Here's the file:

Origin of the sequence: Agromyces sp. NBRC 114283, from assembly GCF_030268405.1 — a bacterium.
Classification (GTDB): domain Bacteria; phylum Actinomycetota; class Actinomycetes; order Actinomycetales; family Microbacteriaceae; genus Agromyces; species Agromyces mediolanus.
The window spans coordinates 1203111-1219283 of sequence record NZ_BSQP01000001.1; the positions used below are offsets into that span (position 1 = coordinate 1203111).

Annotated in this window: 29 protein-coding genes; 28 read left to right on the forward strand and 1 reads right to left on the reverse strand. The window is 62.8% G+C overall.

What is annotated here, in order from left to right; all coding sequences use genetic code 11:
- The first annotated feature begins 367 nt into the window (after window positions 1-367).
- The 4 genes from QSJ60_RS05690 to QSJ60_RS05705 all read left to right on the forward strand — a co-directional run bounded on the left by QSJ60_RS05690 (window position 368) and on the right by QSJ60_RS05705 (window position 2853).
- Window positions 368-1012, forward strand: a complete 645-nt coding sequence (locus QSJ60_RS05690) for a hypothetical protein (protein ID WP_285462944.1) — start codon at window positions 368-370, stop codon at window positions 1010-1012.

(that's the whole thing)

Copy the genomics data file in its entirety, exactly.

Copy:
Origin of the sequence: Agromyces sp. NBRC 114283, from assembly GCF_030268405.1 — a bacterium.
Classification (GTDB): domain Bacteria; phylum Actinomycetota; class Actinomycetes; order Actinomycetales; family Microbacteriaceae; genus Agromyces; species Agromyces mediolanus.
The window spans coordinates 1203111-1219283 of sequence record NZ_BSQP01000001.1; the positions used below are offsets into that span (position 1 = coordinate 1203111).

Annotated in this window: 29 protein-coding genes; 28 read left to right on the forward strand and 1 reads right to left on the reverse strand. The window is 62.8% G+C overall.

What is annotated here, in order from left to right; all coding sequences use genetic code 11:
- The first annotated feature begins 367 nt into the window (after window positions 1-367).
- The 4 genes from QSJ60_RS05690 to QSJ60_RS05705 all read left to right on the forward strand — a co-directional run bounded on the left by QSJ60_RS05690 (window position 368) and on the right by QSJ60_RS05705 (window position 2853).
- Window positions 368-1012, forward strand: a complete 645-nt coding sequence (locus QSJ60_RS05690) for a hypothetical protein (protein ID WP_285462944.1) — start codon at window positions 368-370, stop codon at window positions 1010-1012.